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Visions of the future of employment: a critical overview

Colin Williams (Professor of Public Policy at the University of Sheffield, Sheffield, UK.)


ISSN: 1463-6689

Article publication date: 29 August 2008



This paper aims to provide a critical overview of the diverse visions of the future of employment.


A conceptual framework is presented for understanding the common narrative structure that underpins a multitude of contrasting visions on how employment will be organized in the future.


This paper shows how the diverse stories about the future of employment adopt a similar storyline, and reveals how most visions: firstly squeeze all forms of employment into one side or other of some dualism; secondly, order the two sides into a temporal and/or normative sequence in which one side is seen as universally replacing and/or more progressive than the other; and finally, represent this one‐dimensional linear trajectory by concocting some label to represent their vision, which usually involves using some ‐ism, ‐ation or post‐something‐or‐other.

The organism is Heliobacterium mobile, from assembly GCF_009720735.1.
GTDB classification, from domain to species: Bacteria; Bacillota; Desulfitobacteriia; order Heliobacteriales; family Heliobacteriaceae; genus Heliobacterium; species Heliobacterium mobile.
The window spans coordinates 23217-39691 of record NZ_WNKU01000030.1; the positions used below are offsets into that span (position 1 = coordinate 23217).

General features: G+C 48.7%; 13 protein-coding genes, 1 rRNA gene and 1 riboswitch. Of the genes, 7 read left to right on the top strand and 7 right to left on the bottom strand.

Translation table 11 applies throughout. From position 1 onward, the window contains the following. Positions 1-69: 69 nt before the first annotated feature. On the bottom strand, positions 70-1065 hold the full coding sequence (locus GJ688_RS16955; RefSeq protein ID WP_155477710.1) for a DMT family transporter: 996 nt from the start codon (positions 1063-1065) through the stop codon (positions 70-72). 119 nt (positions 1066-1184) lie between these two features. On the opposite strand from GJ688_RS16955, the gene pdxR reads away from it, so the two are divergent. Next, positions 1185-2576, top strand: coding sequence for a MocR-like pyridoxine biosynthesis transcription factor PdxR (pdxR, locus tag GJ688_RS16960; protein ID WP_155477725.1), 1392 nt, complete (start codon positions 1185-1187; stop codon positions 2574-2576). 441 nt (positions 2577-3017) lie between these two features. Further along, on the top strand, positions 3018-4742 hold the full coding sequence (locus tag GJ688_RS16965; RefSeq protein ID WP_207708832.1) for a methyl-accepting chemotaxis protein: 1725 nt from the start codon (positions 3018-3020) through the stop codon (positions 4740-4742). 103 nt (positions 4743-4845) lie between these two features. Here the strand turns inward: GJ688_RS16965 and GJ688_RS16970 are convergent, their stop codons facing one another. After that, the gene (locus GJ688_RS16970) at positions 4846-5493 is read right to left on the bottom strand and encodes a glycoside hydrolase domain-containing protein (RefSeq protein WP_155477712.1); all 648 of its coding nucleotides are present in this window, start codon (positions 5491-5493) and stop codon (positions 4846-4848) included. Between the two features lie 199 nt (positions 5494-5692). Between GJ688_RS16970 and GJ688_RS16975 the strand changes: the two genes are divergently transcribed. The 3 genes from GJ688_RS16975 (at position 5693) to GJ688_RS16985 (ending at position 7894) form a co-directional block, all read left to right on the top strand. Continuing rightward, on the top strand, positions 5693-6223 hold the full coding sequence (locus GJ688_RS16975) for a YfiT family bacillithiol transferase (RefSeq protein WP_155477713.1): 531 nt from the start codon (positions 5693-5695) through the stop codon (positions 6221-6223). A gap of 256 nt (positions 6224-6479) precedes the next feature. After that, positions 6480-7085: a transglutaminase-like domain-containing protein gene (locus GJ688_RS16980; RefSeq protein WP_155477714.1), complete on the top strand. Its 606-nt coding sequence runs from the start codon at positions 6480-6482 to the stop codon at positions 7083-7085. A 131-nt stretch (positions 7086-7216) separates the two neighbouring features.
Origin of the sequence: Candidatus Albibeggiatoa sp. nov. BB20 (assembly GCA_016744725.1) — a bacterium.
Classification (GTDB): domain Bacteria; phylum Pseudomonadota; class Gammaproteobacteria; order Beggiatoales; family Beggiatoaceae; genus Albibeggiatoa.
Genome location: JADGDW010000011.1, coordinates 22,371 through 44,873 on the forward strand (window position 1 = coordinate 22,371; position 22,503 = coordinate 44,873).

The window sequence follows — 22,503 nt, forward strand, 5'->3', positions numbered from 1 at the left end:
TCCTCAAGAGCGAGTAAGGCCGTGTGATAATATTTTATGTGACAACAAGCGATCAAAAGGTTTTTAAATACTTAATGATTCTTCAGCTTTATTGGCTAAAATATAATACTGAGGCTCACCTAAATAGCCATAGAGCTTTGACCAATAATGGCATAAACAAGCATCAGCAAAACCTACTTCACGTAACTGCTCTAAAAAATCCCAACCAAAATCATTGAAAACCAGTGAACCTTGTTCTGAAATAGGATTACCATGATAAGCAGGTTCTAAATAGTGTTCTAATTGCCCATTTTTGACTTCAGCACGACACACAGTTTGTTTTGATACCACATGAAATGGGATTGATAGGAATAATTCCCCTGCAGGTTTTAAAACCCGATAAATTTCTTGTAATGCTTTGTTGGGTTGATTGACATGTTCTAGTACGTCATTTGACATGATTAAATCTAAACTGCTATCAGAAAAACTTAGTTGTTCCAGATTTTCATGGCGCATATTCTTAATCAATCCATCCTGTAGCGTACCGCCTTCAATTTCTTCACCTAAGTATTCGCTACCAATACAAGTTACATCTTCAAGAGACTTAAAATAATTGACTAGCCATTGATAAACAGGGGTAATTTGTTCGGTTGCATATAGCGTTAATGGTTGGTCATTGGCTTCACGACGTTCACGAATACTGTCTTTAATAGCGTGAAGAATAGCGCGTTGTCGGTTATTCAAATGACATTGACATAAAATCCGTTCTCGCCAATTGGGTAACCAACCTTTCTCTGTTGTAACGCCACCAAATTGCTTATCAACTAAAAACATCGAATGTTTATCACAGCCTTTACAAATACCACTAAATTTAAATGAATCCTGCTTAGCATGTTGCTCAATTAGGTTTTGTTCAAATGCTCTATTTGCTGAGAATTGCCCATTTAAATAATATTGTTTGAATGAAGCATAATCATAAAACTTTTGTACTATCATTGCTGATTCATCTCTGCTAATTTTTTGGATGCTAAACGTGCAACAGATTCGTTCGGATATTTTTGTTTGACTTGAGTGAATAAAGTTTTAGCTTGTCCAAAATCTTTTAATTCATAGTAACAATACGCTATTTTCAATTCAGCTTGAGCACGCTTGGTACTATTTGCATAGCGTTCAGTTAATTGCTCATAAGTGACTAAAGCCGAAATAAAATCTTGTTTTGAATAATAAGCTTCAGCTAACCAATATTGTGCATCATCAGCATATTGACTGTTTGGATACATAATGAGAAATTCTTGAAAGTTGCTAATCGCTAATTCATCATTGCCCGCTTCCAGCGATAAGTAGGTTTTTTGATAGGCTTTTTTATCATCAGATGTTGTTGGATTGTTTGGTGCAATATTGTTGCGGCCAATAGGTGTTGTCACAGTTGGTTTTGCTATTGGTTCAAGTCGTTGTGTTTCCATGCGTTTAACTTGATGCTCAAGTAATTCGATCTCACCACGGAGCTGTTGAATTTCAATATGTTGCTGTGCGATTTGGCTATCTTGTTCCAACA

Practical implications

Visions of the future of employment are shown to be grounded in some binary hierarchy (e.g. from Fordism to post‐Fordism, bureaucracy to post‐bureaucracy), all of which over‐simplify lived practice. To offer a way forward that transcends these one‐dimensional and linear stories, this paper argues for a more kaleidoscopic understanding that recognizes the heterogeneous and multiple directions of employment and opens up the future to new possibilities.


This paper highlights how a common storyline underpins a diverse array of competing visions of the future of employment.



Williams, C. (2008), "Visions of the future of employment: a critical overview", Foresight, Vol. 10 No. 5, pp. 24-33.



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Copyright © 2008, Emerald Group Publishing Limited